The Non-Believer’s Bible
The Non-Believers Bible was passed along to me for review by a colleague who found the writing style to be painful, thereby foreclosing the possibility of her writing a deliberate review. Rather than headache-inducing, I found the text to be perplexing. Both while in the midst of reading it and after finishing it, one question continuously echoed in my mind: How to read this text? The question posed is both one of style and of method, since the method makes or is materialized in the style just as the style manifests in the method.
Perhaps, then, it is more appropriate to say that a growing sense of perplexing grew within my mind as a result of the motley combination of methods (which varied according to the “facts, research, history and common-sense view” culled by St. John) and styles at work in the text. The primary method and style is critique. The five purposes outlined in the preface articulate the overarching aim of the text: a critique of prominent world religions, a critique of the effects of religious beliefs, and a concluding section that describes the ethics of a non-believer.
It is the mode of critique—both as style and as method—that proves indigestible, as if the text were so chewy that it renders it impossible to swallow with understanding. Critique is art—to be able to write a critique, then, is an acquired artistic skill. It seems that St. John recognizes the mode of critique as the art form par excellence of writing. The text’s generic blending is reciprocated by the stylistic blending—the effects, however, for this reader, are confusing. The text, in its blatant, rhetorical, mockery of religion, sometimes reads as thoughtful provocation, while at other times reads as solipsistic and uncritical.
Particularly problematic is the author’s egregious oversight in claiming “facticity” for his project while simultaneously criticizing various world religions for asserting the same claim. “The book is factual, non-fiction, and absolutely true.” On the other hand, religious texts “are not based on fact, only hearsay,” he emphasizes, “I cannot stress enough the concept that religions are based totally on hearsay, no facts, nothing measurable.” Herein lies the problem: What is fact? St. John reiterates that his book is factual, but the assertion that his text is completely factual is predicated upon the melding of these following “facts”: as he says, “concepts [that] come from my own head. I have about twenty years of formal education, public school, college, and postgraduate work in Biology and Education. I am over sixty years old. I am a husband, a father, a grandfather, and a cousin. I read a lot and I think a lot.”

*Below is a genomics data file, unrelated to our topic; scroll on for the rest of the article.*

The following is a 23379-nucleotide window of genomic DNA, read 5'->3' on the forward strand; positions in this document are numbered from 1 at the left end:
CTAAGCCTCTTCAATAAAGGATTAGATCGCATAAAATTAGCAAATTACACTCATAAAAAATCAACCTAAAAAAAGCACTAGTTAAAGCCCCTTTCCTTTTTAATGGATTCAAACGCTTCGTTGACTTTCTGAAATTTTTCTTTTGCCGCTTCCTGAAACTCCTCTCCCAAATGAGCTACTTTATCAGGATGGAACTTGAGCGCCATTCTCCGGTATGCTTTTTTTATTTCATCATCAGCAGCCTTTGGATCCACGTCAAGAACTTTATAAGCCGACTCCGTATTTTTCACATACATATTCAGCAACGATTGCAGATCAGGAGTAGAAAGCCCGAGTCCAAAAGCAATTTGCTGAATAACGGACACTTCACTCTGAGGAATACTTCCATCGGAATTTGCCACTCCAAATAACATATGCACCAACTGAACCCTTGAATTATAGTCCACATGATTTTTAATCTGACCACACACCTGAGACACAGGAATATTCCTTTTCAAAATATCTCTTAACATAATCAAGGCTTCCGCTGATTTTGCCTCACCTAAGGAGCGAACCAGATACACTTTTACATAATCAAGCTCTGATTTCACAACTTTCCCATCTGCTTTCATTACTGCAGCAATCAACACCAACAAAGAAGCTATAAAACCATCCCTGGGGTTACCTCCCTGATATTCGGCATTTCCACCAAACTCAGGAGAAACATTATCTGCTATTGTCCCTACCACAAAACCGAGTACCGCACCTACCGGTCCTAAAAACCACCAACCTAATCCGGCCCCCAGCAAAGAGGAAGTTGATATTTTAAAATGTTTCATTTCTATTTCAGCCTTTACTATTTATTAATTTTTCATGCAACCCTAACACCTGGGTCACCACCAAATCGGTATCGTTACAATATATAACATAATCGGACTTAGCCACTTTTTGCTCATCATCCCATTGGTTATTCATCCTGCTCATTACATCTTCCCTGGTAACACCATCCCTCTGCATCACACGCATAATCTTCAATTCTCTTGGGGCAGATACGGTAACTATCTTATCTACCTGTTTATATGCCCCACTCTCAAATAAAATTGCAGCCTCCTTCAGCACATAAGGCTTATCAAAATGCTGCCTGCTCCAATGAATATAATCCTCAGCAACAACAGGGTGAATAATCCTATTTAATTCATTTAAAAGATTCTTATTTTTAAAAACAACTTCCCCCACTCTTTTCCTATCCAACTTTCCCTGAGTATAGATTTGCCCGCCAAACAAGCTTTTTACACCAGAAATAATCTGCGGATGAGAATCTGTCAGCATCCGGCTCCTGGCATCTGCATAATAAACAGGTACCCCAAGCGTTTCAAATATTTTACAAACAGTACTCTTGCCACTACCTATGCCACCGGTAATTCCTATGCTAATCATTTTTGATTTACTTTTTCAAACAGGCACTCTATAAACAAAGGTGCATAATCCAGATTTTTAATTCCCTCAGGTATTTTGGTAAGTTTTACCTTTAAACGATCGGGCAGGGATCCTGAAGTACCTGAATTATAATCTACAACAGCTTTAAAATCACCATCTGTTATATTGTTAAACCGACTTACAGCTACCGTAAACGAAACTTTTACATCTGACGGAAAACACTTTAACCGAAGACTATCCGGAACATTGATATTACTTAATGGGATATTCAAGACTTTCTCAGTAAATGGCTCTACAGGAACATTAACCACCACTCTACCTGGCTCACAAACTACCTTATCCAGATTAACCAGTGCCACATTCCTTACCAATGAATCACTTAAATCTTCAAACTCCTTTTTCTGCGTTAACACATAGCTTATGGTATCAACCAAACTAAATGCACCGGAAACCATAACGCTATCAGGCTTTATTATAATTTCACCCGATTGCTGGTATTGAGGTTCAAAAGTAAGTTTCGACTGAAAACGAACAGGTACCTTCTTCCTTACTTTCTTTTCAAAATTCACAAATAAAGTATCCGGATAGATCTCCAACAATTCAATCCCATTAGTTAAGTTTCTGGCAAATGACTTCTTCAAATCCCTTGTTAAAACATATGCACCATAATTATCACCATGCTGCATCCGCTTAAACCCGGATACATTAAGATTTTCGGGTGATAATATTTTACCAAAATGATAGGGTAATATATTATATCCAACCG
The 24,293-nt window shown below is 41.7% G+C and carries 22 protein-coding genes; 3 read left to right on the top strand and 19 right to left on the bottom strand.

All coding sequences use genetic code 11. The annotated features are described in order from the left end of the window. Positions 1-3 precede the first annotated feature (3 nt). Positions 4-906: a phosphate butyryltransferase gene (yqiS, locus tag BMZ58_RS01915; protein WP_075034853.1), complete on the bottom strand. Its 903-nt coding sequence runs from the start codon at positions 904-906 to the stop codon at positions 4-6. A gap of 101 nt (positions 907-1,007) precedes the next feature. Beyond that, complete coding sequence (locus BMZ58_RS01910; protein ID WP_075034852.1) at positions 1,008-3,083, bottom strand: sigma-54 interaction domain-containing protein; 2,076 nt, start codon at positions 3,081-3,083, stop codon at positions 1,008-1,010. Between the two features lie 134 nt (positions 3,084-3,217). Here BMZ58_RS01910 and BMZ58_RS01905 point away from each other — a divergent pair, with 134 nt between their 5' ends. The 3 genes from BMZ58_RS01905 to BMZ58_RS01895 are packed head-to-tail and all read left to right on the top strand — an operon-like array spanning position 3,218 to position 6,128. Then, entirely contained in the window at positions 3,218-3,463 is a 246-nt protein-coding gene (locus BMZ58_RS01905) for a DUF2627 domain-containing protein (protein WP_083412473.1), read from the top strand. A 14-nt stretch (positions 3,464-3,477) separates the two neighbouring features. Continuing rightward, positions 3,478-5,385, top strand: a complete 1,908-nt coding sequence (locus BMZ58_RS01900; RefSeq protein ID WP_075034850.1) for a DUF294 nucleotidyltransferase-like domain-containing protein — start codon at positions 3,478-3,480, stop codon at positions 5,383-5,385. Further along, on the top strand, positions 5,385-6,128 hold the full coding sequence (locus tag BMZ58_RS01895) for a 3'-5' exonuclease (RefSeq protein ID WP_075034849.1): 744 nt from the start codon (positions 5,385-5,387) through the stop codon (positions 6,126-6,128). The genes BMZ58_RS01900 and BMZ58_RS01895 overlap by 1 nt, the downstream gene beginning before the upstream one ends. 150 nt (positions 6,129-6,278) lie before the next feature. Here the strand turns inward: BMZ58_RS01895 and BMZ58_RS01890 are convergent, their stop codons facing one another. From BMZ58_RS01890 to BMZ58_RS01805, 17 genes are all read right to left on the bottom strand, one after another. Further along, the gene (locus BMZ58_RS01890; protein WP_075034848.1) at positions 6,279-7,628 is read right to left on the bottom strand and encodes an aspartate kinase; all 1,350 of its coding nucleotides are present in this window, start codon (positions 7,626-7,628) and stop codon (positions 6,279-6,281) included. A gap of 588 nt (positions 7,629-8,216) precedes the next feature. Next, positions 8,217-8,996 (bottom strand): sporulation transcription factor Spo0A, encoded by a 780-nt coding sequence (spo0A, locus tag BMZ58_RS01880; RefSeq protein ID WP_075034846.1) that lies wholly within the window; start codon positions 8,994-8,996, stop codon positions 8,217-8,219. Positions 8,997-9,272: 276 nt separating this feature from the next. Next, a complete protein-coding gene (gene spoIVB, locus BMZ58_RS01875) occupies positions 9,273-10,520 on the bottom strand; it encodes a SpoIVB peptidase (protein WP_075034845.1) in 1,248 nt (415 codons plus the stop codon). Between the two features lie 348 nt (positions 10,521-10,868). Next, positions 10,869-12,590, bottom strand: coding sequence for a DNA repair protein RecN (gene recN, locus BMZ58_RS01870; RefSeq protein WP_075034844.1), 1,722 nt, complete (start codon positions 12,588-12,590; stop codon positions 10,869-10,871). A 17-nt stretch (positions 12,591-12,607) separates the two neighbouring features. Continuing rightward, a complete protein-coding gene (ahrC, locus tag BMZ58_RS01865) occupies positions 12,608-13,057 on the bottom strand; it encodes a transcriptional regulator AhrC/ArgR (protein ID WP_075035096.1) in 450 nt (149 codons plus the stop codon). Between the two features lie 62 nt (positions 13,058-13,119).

What is “fact,” St. John? Not only is the author hypocritical, more important, he fails to distinguish how his facts are different—or, more “true”—than religion’s facts. The concept of “the fact” is a nebulous one; for those of us with “formal education,” and, in particular, training in philosophy and critical thinking, we know that the concept of the fact is predicated upon the institution in power that determines what is fact; we know that quantitative systems of measurement are arbitrary and artificial, such that measured facts exist within determinate, closed, systems; and we know that all thought and language inherently emerges from perspective, from individual or collective perspective(s), such that any claim of objectivity is fundamentally rendered moot.
St. John’s text is inspiring for its discussion of how one can make meaning of life outside of religion, but, otherwise, the text is undermined by its own logic and therefore lacks the necessary rigor and critical acumen to present an effective critique of religion in general.